Job Description: Field Radio Operators employ radio to send and receive messages. Typical duties include the set up and tuning of radio equipment and Very Small Aperture Terminal-Small, including antennas and power sources; establishing contact with distant stations; processing and logging of messages; making changes to frequencies or cryptographic codes; and maintaining equipment at the first echelon. Skill progression training for Staff Sergeant through Corporal is Radio Supervisors Course.

  • Branch Branch: Marines
  • Ratings Average Rating:
  • Desinnation Designation: 0621
  • Average Required Test Average Salary: $31,256
  • Entry Type Entry Type: Enlisted
  • Required Test ASVAB: EL: 105
  • Degree Degree: High School
  • Age Age: 17-29
  • Citizen Citizen: U.S. or Permanent Resident
  • Category Category: Communications
Average Age
22 Average Age
Average Age
4,968 Number Employed
Average Age
2.0 YearsAverage Employment

Reviews

Pros: Incredible pay. Small possibility of travel.

Cons: Easy promotions make inept leaders. Most time is spent in meaningless busywork.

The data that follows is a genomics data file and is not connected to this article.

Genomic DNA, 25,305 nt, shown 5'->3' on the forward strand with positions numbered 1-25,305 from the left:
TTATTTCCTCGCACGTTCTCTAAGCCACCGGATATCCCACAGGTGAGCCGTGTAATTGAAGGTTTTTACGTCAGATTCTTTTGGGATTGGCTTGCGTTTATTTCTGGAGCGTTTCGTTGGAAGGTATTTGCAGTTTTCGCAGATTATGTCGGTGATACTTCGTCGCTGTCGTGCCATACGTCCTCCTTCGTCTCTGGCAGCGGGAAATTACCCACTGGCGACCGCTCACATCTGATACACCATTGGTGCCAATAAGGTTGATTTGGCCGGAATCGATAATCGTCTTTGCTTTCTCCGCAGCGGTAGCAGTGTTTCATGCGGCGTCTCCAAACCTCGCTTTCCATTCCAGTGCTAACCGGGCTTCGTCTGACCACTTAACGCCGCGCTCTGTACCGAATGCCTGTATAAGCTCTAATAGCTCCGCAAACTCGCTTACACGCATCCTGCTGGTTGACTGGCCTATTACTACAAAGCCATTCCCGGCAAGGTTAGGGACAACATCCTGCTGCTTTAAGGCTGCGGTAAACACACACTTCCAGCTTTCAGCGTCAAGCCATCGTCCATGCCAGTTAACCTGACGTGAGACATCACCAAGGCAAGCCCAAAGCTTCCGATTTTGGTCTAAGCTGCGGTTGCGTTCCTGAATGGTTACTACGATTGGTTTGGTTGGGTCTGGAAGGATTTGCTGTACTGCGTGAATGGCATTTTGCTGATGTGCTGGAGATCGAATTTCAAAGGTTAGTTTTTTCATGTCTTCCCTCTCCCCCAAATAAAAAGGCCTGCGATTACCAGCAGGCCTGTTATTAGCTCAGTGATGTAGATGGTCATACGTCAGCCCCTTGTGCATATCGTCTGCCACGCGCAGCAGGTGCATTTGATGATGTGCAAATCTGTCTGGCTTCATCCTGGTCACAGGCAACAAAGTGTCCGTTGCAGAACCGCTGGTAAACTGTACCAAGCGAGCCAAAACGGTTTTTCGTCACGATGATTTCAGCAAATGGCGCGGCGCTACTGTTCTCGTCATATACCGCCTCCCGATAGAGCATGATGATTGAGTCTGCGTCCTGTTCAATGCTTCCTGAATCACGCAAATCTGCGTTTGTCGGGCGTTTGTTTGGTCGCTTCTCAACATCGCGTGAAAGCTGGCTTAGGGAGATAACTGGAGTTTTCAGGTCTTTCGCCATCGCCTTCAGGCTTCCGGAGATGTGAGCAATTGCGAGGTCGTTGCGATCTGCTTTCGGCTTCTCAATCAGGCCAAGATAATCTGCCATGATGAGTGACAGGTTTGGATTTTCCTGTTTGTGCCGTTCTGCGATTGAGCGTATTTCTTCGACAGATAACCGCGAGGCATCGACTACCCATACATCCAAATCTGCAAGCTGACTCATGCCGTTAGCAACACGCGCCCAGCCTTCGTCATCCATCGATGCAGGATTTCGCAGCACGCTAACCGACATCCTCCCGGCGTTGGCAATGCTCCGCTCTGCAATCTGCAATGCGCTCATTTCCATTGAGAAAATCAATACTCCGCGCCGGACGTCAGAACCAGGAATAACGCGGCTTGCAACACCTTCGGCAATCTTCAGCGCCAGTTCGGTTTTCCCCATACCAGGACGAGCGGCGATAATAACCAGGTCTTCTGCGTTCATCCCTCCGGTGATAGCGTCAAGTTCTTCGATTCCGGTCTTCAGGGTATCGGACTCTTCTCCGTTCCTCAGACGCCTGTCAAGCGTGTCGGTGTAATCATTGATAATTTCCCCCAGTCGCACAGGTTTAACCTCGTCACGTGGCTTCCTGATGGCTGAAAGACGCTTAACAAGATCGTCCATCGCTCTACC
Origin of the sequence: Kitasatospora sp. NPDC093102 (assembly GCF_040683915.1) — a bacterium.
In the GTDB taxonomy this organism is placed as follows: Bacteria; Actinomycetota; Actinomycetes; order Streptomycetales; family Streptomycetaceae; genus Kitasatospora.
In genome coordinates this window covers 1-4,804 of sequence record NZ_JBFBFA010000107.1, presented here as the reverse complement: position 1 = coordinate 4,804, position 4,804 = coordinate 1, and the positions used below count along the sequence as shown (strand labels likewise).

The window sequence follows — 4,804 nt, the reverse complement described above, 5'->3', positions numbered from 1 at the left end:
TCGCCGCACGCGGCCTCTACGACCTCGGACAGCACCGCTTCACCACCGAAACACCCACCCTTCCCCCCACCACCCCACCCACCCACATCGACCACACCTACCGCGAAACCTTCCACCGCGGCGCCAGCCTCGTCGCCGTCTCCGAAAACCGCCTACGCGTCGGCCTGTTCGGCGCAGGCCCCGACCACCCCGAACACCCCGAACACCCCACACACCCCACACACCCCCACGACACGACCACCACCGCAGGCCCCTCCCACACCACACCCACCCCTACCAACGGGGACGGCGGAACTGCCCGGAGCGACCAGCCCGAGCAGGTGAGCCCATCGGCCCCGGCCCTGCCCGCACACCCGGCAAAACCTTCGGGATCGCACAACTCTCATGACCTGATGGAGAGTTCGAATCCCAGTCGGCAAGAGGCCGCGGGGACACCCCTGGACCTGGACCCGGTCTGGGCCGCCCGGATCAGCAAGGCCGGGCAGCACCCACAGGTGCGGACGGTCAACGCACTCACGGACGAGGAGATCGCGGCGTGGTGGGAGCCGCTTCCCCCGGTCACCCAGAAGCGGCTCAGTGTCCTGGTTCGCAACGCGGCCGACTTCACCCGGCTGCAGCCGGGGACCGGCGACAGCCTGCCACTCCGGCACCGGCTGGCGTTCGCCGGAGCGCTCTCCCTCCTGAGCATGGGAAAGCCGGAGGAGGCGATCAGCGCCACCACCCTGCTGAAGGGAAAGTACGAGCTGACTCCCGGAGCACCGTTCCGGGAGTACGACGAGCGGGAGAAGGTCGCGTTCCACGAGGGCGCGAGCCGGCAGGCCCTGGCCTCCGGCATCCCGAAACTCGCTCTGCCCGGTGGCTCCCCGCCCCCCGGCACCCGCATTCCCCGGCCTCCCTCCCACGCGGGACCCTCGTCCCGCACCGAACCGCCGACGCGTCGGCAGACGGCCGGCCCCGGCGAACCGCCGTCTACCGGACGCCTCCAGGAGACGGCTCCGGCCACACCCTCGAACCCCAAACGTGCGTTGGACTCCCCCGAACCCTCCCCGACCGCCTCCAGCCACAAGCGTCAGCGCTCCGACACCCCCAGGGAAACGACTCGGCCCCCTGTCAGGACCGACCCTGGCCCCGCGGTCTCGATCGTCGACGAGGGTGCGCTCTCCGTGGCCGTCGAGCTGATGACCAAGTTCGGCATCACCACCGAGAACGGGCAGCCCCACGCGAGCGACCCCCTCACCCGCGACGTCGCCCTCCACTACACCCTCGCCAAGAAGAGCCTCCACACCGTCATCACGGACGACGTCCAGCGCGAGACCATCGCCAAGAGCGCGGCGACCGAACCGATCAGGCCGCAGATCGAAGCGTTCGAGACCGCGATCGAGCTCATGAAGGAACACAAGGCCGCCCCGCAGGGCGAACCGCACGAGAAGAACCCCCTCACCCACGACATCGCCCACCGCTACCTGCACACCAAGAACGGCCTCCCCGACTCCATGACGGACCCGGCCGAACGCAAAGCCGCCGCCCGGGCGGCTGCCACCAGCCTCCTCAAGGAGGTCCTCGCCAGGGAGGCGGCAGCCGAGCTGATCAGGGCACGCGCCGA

Location: Camp Pendleton

Review:

It all seems to depend on what unit you get, since each one will be very different. Mine was a circus. The majority of my NCOs (enlisted leaders of 3-4 years of service) couldn’t do their jobs in any way and encouraged lower enlisted Marines to do the really stupid stuff that could get you kicked out (shrooms, spice, DUIs, etc) and several Marines did get caught. Most of the senior enlisted leaders didn’t care about the mission, they only cared about getting their next promotion. Most of the Marines in my unit liked to talk big about being Marines, but they whined about and cheated in any kind of real Marine training (shooting, physical training, hikes, field training, etc). There’s a reason the grunts generally hate POGs, and it’s units like mine that give them their bad impression. The few people who did take the work seriously ended up doing almost all the work while the rest just went to the gym during work hours and even on our deployment. You’ll spend most of your enlistment doing the same inventories for radio parts over and over because none of the leaders will ever pay enough attention to get the procedures right, and you’ll spend precious little time learning how to be an actual radio operator. At least, that was my experience. I was lucky enough to spend a little time in a few different units, and some of them were actually pretty impressive. But most of my four years was in that one incapable unit.